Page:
Maciej Muskat, Director of Greenpeace Poland, said:
“The Polish people want radical and far reaching changes in favour of clean energy. Prime Minister Tusk, and his government’s ongoing addiction to coal, is further undermining their credibility as Poland hosts the UN climate negotiations.”
About COP19, Head of the Greenpeace Delegation, Martin Kaiser added:
“The EU would be much better positioned to lead the climate talks towards an ambitious, fair and legally binding protocol if the Prime Minister’s governments were representing its citizens. These talks need to carve a path towards a total phase-out of coal and build a future with renewable energy as we head towards a new global climate treaty in two years’ time.”
Coal, the dirtiest of all fossil fuels, generates a staggering 90% of Poland’s electricity. Despite opposition from Polish people, the government forces the building of new coal-fired power plants and open-cast lignite mines, locking the country into a carbon intensive economy. The government has no credible targets for renewables  and blocks the introduction of renewables legislation as required by the EU.
“Tusk is out of touch with what the people want. The Polish government’s continuous support and promotion of a coal-based energy mix must end now. It is time for Tusk to follow the will of the people,” continued Muskat.
“Clean energy solutions that can eliminate the dominance of dirty energy are not only available today, but are technically and economically feasible. Embracing clean energy brings the government closer to the future Polish people want. It is time for Prime Minister Donald Tusk, and his government, to add the missing ingredient: A strong political will to phase out fossil fuels and embrace renewable energy.”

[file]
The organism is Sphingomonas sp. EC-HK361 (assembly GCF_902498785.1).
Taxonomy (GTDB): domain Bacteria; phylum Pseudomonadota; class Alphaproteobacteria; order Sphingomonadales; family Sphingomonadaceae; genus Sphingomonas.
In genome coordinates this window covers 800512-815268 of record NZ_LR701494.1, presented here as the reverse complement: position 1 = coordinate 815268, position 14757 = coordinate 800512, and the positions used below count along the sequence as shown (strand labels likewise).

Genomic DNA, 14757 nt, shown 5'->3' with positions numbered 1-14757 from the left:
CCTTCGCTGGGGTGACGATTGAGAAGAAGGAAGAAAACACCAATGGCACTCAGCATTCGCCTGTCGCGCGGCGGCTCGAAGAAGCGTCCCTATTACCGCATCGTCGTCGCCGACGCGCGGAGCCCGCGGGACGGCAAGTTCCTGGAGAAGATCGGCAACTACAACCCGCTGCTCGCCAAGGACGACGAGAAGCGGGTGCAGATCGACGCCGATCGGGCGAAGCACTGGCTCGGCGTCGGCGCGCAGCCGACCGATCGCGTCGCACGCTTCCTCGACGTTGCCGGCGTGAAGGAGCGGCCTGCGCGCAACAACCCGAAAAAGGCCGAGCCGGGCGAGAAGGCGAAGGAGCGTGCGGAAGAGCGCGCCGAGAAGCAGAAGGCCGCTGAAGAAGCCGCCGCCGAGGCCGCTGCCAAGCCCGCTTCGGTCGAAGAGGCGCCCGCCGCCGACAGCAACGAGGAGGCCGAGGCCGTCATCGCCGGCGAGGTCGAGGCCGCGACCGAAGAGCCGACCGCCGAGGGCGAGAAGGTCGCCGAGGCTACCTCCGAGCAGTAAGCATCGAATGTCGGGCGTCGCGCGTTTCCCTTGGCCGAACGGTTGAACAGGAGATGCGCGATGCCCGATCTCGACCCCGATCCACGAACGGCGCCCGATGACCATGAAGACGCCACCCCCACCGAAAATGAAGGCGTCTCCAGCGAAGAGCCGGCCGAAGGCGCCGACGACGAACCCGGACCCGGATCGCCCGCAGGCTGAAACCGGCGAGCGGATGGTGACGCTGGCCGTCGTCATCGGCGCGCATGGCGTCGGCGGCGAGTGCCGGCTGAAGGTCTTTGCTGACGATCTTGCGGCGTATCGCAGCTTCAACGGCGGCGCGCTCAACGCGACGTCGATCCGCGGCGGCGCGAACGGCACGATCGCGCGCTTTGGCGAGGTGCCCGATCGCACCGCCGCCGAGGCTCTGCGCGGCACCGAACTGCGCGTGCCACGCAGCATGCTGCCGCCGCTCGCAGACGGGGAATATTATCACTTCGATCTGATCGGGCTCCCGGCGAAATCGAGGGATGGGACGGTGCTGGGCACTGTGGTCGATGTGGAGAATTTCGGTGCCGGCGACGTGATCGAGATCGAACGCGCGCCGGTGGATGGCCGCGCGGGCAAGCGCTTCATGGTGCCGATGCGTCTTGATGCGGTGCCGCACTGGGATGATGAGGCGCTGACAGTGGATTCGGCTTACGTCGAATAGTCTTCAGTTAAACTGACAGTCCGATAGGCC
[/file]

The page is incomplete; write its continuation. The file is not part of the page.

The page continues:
Many coal power plants are now aging and will have to be closed, creating a gap in the energy sector that could be filled by RE and energy savings .
By 2030 Poland can halve its coal demand, quadruple its renewable energy use and create 100,000 jobs in the energy sector, equaling employment in the country’s coal industry, according to a Greenpeace study  which proves that the Polish economy can cut its reliance on coal and abandon costly plans for new lignite open cast mines.
 The poll is the result of a representative opinion poll conducted between the 2nd and 11th of October 2013 by the Public Opinion Research Center (CBOS) on the nationwide, representative and random sample of adult Poles (+18) based on the CAPI (Computer Assisted Personal Interviewing) quantitative research method commissioned by Greenpeace Poland. A total of 1066 respondents were interviewed.
 According to the government’s Polish Energy Policy until 2030 only 1% point increase in the RE share is expected between 2020 and 2030 in the country’s energy mix (from 15% in 2020 to 16% in 2030).
 See the Greenpeace briefing: Poland at a crossroad at http://www.greenpeace.org/international/Global/international/briefings/climate/COP19/Briefing-Poland-at-a-Crossroad.pdf
Martin Kaiser, Head of Greenpeace Delegation
phone: (PL) +48 518 785 814 (DE) +49 171 878 0817
Maciej Muskat, Director of Greenpeace Poland, phone: +48 500 236 210
Tina Loeffelbein, Head of Media Relations COP19, phone: +49 151 167 209 15